Green Cities Help Poor

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Cities that go green not only help the environment, but they also help alleviate poverty. By investing in green programs they put money into an industry that is growing and needs labour. As a result, many environmentalists (myself included) are arguing for programs that go beyond hybrid cars and switching light bulbs to programs that promote systemic change. Building green cities is a change that can last more than a lifetime.

The Bronx group is at the forefront of a movement to put low-income and low-skilled workers in “green collar” jobs: manual work in fields that help the environment.

Cities trying to strengthen the local economy and go green see the solution in green-collar jobs. Jobs in the $341-billion-a-year green industry have the potential to move people out of poverty, says Trenton, N.J., Mayor Douglas Palmer.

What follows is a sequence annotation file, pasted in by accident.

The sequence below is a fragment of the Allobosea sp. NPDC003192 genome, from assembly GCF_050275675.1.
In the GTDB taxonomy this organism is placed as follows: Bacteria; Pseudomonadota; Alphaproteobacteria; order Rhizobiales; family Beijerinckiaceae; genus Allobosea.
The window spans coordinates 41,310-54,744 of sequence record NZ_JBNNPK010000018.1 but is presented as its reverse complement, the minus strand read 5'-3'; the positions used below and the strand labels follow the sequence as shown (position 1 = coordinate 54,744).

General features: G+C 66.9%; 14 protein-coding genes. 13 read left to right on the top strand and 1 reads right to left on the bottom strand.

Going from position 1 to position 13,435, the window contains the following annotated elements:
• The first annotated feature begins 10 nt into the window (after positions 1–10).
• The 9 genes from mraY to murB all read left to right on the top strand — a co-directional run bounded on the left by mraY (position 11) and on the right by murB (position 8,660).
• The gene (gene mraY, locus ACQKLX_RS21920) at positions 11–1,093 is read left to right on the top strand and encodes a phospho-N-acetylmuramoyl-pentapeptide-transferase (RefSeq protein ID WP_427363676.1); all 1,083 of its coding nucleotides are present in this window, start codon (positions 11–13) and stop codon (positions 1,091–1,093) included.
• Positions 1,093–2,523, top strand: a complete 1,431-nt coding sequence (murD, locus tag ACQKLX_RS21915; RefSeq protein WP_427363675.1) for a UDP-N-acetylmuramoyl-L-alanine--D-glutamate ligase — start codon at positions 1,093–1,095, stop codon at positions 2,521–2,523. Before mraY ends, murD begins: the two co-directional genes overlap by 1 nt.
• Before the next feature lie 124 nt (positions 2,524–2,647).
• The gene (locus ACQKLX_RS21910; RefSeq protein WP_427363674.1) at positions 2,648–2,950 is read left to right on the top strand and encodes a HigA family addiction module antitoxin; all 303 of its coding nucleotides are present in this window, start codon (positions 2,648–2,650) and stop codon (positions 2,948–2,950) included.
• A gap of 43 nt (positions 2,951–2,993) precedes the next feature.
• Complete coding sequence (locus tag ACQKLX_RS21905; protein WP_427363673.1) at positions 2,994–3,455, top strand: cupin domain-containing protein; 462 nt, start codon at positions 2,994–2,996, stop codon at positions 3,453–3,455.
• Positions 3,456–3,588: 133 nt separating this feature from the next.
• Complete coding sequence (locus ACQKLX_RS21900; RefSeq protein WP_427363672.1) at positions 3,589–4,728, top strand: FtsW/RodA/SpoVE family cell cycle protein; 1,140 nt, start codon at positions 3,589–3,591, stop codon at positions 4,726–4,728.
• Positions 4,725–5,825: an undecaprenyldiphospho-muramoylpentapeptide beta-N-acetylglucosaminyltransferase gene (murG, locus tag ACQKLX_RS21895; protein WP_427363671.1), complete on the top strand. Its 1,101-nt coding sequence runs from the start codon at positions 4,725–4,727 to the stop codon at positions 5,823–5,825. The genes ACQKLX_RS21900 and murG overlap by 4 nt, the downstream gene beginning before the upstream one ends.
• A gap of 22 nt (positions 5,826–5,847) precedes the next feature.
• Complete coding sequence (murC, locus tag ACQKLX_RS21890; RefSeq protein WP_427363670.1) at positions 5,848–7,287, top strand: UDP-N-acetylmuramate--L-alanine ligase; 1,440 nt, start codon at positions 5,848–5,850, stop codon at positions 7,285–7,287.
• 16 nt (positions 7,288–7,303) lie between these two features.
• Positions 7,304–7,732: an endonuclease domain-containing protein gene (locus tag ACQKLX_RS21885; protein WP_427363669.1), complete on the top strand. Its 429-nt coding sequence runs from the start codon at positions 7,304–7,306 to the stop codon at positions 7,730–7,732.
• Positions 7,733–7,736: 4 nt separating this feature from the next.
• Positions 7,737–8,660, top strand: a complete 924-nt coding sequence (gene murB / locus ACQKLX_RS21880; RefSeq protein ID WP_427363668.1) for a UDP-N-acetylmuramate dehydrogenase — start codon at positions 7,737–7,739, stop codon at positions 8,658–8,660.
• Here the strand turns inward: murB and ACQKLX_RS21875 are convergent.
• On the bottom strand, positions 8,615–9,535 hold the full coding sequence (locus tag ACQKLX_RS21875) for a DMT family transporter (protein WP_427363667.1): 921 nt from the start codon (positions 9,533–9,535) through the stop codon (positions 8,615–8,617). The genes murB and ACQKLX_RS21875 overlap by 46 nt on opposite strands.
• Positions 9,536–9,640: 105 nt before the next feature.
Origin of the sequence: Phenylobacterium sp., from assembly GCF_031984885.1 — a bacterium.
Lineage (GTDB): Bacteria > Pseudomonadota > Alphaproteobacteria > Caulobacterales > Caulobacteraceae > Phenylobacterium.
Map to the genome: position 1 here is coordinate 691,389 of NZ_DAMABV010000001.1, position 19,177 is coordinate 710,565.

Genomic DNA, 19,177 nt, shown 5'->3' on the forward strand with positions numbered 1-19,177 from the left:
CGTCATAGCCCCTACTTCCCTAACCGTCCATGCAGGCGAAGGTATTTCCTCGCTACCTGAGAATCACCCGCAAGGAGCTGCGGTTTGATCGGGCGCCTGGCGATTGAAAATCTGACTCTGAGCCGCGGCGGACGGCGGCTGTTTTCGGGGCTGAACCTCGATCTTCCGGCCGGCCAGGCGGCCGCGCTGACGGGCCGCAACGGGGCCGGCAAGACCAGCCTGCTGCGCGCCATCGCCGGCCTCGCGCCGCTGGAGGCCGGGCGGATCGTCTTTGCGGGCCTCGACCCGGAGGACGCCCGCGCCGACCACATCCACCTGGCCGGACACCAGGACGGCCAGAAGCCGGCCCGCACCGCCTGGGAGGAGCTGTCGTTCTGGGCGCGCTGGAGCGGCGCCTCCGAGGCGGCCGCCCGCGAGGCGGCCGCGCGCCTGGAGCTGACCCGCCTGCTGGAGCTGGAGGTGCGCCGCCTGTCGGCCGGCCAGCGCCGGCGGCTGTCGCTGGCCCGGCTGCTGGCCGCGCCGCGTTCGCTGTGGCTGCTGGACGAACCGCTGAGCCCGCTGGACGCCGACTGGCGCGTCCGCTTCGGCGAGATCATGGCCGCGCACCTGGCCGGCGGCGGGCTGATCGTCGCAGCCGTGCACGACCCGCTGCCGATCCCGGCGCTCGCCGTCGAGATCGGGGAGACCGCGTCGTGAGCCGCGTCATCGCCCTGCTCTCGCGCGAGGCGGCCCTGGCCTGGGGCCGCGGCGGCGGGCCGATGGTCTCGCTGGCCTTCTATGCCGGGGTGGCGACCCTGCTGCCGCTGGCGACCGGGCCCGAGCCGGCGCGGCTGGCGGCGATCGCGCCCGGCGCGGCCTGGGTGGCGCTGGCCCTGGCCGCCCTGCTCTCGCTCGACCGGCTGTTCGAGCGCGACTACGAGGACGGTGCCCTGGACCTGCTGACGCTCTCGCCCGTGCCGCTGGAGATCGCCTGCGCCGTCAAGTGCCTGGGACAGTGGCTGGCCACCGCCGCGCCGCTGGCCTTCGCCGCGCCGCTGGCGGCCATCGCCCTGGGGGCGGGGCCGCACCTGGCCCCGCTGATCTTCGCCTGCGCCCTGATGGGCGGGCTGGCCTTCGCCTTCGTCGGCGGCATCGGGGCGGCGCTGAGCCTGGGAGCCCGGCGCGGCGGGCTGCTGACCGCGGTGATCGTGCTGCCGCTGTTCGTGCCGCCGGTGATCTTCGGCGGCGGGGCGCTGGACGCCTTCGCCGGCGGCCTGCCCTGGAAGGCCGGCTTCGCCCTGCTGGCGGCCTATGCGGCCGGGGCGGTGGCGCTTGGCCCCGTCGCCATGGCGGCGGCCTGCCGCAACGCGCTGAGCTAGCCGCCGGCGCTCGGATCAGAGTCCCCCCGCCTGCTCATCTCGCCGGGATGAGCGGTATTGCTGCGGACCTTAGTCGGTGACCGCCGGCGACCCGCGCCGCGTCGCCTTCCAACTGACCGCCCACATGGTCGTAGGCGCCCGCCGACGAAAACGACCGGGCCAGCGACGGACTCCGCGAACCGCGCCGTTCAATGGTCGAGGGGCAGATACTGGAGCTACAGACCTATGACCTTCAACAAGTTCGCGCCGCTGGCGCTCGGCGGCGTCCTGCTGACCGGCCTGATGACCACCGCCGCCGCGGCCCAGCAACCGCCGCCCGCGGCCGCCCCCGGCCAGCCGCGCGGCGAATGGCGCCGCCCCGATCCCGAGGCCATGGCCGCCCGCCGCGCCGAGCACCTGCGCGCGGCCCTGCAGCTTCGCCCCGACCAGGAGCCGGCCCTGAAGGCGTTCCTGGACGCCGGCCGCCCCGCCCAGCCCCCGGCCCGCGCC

Advocates of green-collar job programs say concerns about the environment have been focused on hybrid cars, polar bears and the melting ice cap. They want more attention on improving conditions in poor communities, which studies show bear the brunt of environmental hazards because they have more power plants, industrial warehouses and waste facilities.

“We want to use the green-collar movement to move people out of poverty,” says Majora Carter, head of Sustainable South Bronx. “Little green fairies do not come out of the sky and install solar panels. Someone has to do the work.”

Her group, which is funded through private grants, has helped almost 90% of its graduates find jobs working for the city parks department, local cemeteries and environmental groups, such as the Central Park Conservancy and the Bronx River Alliance.

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